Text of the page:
Retooled robotic mason brings added might to sites

The original SAM100 masonry robot has been around for two years and is capable of laying 150 bricks per hour. (Image courtesy of Construction Robotics)

Meet SAM—short for Semi-Automated Mason 100—a robotic bricklayer that for two years toiled on scaffolds alongside US masons, applying mortar to brick, then placing units in their specified locations at a rate of 150 per hour. The propane-propelled system, the brainchild of Victor, NY-based Construction Robotics, launched in February 2015 at World of Concrete in Las Vegas, where it won the Industry Choice Award for Most Innovative Product.

Among its first applications: a 29,000-square-foot facility for The Lab School in Washington, DC, with Clark Construction Group serving as general contractor.

The SAM100 OS 2.0 (shown here), an upgraded version of SAM100, can lay bricks at a rate of 350 per hour—or about 3,000 per day. (Image courtesy of Construction Robotics)

Now meet SAM100 OS 2.0, an enhanced version of SAM100 released last fall before making its official debut in January at 2017’s World of Concrete. The OS 2.0 is faster. It can lay bricks at a rate of 350 per hour—about 3,000 per day, or roughly two to three times the rate of a pair of masons. And, unlike the SAM 100, it can place bricks in soldier courses, allowing units to stand vertically. Additionally, Construction Robotics has introduced a three-day training course for customers that places SAM more squarely in the hands of masons, according to company president and cofounder Scott Peters.

Previously, the firm frequently deployed one of its employees to operate SAM on-site. Employees are still on hand at a job’s start, but now they step back as the job progresses, monitoring and managing operations remotely via cloud-based software, Peters says.

SAM 2.0 marks the culmination of a 10-year partnership between Peters and Construction Robotics chairman and co-founder Zak Podkaminer, an architect and construction project manager. Peters, who earned his degree in chemical engineering, once worked for General Motors, marveling at the degree to which robotics and advanced manufacturing technologies were involved in assembling product. Podkaminer lamented that construction was light-years behind in implementing such practices.

Seeking to bridge the gap, the two began eyeing masonry: “It is manual, strenuous, intensive, repetitive, and populated by an aging workforce,” Peters says. “Like other trades, it also is facing labor shortages.”

Not that the Peters and Podkaminer intended to send masons the way of the dinosaur—far from it, Peters says. Rather, SAM is meant to augment their work while attracting a younger, more technologically oriented workforce to the trade. Its primary role is to boost productivity, making operations more profitable. “We see robots and masons working in a collaborative fashion,” Peters says.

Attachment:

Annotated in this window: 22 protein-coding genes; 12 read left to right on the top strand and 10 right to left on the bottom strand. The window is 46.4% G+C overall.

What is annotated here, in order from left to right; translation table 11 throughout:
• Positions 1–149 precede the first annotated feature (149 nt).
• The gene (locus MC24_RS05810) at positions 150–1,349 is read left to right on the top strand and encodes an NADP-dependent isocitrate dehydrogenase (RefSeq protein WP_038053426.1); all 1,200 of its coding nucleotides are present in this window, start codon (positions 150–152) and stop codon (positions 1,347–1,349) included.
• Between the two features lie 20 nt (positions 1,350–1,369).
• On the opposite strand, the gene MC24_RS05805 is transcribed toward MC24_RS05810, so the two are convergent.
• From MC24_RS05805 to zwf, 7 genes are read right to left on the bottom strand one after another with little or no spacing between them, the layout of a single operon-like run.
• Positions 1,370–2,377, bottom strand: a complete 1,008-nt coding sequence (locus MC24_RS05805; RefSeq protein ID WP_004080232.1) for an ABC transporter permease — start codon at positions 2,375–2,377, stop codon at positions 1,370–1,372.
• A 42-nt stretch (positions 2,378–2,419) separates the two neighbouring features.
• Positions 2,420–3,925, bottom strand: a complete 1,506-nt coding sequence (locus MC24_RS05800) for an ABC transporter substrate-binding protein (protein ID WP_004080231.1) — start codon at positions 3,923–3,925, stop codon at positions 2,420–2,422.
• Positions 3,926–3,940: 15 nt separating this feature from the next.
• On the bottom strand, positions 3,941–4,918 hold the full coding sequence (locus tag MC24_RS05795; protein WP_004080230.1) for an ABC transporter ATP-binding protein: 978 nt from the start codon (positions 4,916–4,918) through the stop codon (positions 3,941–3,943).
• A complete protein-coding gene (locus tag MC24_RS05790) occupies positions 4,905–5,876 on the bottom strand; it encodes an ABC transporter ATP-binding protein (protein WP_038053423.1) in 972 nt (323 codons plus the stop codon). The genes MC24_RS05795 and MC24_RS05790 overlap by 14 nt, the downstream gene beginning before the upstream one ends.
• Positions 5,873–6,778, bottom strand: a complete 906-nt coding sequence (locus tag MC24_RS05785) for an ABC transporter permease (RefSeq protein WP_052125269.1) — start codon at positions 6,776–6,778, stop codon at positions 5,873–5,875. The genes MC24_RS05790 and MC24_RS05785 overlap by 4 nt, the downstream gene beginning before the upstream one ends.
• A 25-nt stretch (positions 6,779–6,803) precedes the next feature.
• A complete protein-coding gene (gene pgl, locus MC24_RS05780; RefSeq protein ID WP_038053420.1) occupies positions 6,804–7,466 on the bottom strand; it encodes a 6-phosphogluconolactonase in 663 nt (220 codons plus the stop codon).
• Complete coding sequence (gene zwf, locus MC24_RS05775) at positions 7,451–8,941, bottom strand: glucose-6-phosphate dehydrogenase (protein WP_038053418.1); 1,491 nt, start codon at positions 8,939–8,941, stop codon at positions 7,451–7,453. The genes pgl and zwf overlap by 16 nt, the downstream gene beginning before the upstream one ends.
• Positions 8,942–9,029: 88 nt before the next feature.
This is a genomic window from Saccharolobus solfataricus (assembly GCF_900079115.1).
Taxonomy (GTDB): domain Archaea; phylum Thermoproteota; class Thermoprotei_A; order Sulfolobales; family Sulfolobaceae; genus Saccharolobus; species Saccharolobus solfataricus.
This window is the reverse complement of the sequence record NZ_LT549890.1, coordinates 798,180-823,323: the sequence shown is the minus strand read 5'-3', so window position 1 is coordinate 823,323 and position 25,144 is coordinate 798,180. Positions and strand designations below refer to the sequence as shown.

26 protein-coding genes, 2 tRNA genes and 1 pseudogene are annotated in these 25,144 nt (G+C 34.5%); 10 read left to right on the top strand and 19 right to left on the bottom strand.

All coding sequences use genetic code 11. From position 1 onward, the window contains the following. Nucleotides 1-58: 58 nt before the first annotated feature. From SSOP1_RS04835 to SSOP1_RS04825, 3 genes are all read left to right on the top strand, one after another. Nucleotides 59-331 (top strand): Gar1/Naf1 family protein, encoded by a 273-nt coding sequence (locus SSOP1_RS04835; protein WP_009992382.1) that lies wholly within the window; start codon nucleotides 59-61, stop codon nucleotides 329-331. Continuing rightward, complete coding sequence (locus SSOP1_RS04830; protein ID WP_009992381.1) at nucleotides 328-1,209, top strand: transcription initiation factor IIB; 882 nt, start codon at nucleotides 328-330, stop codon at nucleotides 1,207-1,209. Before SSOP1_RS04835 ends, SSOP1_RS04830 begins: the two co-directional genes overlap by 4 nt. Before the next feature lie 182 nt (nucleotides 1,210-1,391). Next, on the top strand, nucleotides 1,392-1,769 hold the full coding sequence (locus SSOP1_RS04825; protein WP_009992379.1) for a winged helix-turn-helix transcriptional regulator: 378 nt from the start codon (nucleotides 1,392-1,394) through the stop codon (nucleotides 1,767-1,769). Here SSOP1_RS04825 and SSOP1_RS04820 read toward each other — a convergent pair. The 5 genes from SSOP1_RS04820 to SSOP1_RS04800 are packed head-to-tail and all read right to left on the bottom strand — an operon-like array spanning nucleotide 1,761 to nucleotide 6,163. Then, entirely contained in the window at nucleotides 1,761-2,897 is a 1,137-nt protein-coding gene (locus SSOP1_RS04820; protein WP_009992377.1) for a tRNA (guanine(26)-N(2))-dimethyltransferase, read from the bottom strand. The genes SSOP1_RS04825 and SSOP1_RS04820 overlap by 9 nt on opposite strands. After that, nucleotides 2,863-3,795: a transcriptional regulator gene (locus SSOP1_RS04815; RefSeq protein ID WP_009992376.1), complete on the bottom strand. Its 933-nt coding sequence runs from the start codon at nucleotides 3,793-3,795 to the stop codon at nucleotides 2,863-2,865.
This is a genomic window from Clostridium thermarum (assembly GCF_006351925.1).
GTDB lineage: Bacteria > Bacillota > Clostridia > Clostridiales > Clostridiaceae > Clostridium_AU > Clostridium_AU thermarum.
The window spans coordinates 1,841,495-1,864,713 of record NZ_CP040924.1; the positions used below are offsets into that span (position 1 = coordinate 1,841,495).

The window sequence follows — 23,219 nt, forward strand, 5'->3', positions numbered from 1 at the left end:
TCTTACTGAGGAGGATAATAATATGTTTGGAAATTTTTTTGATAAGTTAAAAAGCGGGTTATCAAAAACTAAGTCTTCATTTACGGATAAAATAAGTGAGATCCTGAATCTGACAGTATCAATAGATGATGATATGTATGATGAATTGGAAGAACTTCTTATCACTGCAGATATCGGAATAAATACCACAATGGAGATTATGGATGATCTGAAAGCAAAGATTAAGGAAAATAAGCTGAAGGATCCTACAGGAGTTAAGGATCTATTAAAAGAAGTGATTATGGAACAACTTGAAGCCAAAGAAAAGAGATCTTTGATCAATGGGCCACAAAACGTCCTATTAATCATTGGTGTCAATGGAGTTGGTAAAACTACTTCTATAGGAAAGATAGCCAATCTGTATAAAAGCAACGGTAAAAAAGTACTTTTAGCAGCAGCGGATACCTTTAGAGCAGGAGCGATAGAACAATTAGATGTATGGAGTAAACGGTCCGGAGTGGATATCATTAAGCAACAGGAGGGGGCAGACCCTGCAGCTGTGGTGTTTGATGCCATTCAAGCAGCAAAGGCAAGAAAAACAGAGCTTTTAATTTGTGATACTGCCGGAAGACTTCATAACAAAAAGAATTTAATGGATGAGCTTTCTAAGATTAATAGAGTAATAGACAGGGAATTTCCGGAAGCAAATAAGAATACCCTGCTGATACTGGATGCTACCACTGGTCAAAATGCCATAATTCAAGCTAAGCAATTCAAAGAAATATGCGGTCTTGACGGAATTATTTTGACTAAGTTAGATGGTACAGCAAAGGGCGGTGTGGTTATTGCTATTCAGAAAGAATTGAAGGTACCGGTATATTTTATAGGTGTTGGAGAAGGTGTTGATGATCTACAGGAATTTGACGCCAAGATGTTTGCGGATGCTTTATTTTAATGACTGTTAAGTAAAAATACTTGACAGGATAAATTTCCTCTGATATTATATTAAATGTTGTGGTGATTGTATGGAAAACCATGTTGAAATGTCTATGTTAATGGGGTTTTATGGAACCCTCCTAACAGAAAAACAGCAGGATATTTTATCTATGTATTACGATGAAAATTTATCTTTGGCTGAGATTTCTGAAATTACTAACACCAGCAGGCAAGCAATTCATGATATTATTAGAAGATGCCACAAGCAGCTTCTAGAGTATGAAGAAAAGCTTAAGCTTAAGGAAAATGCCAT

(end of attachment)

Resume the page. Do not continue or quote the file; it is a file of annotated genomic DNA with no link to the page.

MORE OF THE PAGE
As designed, SAM relies on a mason to operate it, a tender to load it with masonry and mortar, and another mason to fasten wall ties, remove excess mortar, and lay bricks at corners and other challenging locations.

Among other features, SAM can adapt to deviations between plans and as-built conditions. “Nothing is ever exactly as it appears on paper,” Peters says. “A window may lie an inch or two to the right or left of its designated location, so we needed to engineer SAM to contend with those conditions.”

SAM’s basic components include a large robotic arm with multiple joints; sensors that measure velocity, incline angles, and orientation; a laser serving as SAM’s eyes, detecting the depths and distances required to correctly place each brick; a pair of story poles at the extreme left and right edges of the work area; a CAD/CAM-generated design that maps out the job; and a tablet-based control panel that allows on-site masons to enter critical wall measurements, including heights and window locations and sizes.

Among other functions, the laser corrects for movement and vibration on-site, ensuring wind and other conditions don’t deter SAM from hitting its marks.

SAM underwent several modifications during development, particularly after a test run involving a wall section for Victor-based Progressive Machine and Design in 2013. “It was a huge success—but also a disaster,” Peters says. “We learned a heck of a lot.” In addition to issues with the laser, “we recognized we needed a system that was smaller, lighter, and easier to use,” Peters says. “We kept the software but redesigned the entire machine in a year.” Among other modifications, SAM’s weight dropped from 4,500 lbs to 3,300 lbs.

“We see robots and masons working in a collaborative fashion.”

— Scott Peters, President and Cofounder, Construction Robotics

The system is particularly well suited for “large, flat sections ranging from 50 feet to 100 feet in length,” Peters says. To date, SAM has found success with institutional projects such as schools and hospitals, but it has also advanced into other sectors. Among other recent projects, it has worked on a facility for Columbus McKinnon Corp., a manufacturer and distributor of material handling systems in Amherst, NY; a Marriott Towneplace Suites in Cranberry, PA; and an Aldi supermarket in Pulaski, NY.

Construction Robotics currently operates a fleet of four robots, available for purchase or lease. “Look for many more to come online in the near future,” Peters says.

Editors Note: Construction Robotics President and Co-founder Scott Peters will be on hand to participate in BuiltWorlds’ The Rise of the Machines Conference: How Automation and Robotics Are Changing Construction on April 6. Click here for more information.

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